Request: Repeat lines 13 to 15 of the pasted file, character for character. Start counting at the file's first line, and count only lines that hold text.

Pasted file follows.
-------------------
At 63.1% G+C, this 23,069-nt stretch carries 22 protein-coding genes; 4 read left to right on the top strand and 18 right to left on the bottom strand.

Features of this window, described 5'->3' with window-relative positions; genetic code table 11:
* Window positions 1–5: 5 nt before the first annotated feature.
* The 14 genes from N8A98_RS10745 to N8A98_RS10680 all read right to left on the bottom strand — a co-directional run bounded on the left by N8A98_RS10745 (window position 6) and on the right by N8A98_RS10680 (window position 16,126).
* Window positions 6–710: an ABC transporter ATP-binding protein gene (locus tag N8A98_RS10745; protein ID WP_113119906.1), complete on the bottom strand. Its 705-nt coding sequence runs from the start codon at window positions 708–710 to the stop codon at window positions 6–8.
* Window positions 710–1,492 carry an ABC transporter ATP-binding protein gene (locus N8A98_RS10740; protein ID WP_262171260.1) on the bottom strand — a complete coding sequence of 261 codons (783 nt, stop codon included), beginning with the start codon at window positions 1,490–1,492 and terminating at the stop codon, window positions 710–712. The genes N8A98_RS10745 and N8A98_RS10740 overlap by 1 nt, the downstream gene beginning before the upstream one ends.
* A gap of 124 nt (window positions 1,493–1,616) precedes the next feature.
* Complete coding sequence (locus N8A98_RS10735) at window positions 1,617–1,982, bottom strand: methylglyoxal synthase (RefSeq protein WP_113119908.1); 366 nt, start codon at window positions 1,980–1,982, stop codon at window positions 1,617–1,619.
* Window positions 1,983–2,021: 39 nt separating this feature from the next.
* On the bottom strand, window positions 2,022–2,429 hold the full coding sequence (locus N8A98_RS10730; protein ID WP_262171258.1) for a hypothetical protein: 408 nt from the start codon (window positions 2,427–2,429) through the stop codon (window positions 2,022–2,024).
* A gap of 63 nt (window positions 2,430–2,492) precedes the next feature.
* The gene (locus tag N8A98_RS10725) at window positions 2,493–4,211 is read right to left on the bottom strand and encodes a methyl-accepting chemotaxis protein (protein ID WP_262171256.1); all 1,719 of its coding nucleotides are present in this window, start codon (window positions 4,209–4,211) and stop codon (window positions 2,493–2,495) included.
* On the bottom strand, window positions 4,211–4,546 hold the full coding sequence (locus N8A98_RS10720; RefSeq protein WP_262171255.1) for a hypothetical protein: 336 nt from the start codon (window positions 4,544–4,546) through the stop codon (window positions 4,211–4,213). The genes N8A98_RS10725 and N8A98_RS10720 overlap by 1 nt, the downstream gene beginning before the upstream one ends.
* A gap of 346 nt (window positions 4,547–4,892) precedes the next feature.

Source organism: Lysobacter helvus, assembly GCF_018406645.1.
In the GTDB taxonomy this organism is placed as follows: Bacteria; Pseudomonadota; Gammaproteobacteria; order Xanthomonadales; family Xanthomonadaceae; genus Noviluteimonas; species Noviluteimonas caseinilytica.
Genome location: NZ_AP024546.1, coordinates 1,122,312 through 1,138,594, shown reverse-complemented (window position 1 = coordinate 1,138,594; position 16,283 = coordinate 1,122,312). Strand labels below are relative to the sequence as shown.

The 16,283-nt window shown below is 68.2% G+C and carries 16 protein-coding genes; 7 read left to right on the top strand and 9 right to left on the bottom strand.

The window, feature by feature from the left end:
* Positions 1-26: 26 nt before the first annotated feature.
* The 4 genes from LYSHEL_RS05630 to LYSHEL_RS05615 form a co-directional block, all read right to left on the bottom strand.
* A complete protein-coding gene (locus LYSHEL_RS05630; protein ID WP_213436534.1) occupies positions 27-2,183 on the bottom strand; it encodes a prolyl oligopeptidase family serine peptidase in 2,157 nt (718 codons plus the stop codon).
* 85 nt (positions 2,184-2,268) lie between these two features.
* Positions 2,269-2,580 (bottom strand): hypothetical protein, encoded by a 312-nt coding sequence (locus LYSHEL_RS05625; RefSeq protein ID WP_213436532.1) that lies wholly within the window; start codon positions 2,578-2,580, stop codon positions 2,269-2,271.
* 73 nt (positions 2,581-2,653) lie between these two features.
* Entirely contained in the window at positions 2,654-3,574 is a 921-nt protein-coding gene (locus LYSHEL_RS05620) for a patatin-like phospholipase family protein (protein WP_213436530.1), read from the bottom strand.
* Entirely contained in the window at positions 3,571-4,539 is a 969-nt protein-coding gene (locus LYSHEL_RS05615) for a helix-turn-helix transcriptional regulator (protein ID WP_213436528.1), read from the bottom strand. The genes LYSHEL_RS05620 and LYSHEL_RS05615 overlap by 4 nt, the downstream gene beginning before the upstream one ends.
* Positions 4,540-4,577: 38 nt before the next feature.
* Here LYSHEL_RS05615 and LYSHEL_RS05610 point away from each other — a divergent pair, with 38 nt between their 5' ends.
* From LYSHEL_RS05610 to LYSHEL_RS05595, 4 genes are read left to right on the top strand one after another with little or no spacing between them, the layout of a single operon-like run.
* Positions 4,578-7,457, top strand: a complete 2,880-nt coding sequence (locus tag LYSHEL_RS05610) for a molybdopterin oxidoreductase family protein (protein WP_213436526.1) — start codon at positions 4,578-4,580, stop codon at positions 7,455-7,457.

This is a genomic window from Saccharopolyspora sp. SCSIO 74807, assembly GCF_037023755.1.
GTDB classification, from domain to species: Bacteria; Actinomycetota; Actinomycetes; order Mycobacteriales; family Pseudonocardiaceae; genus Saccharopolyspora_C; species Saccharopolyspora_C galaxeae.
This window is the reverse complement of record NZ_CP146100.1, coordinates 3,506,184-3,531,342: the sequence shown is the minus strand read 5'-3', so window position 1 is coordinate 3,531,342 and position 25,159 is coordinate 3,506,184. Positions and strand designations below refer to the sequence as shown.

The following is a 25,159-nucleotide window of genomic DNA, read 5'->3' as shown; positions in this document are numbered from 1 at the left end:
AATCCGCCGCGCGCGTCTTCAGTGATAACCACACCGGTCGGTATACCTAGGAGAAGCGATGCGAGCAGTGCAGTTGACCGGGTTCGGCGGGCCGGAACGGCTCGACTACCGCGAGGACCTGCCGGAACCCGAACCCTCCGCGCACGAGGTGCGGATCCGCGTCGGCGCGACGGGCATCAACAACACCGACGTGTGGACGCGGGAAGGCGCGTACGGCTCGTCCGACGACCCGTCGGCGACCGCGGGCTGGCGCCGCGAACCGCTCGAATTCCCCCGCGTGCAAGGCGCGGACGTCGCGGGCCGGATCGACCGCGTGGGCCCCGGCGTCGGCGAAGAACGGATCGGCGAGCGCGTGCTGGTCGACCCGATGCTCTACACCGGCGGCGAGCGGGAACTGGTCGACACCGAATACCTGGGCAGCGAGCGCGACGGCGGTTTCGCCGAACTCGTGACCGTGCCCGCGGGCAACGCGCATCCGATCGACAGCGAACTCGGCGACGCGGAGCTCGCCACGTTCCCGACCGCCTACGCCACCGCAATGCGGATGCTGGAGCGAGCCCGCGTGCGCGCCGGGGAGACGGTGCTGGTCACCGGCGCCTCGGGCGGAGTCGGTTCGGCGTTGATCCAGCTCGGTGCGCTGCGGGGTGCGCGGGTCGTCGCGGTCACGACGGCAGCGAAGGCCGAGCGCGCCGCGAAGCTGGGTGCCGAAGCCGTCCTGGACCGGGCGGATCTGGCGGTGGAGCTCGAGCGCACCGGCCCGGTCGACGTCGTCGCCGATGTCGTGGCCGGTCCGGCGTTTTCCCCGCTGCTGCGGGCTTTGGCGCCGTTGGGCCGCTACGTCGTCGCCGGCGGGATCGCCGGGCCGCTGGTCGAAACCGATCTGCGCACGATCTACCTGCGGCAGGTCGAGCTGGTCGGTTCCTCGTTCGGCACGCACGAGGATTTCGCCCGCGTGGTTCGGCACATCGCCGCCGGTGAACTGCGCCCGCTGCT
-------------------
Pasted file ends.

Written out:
* On the bottom strand, window positions 4,211–4,546 hold the full coding sequence (locus N8A98_RS10720; RefSeq protein WP_262171255.1) for a hypothetical protein: 336 nt from the start codon (window positions 4,544–4,546) through the stop codon (window positions 4,211–4,213). The genes N8A98_RS10725 and N8A98_RS10720 overlap by 1 nt, the downstream gene beginning before the upstream one ends.
* A gap of 346 nt (window positions 4,547–4,892) precedes the next feature.

Source organism: Lysobacter helvus, assembly GCF_018406645.1.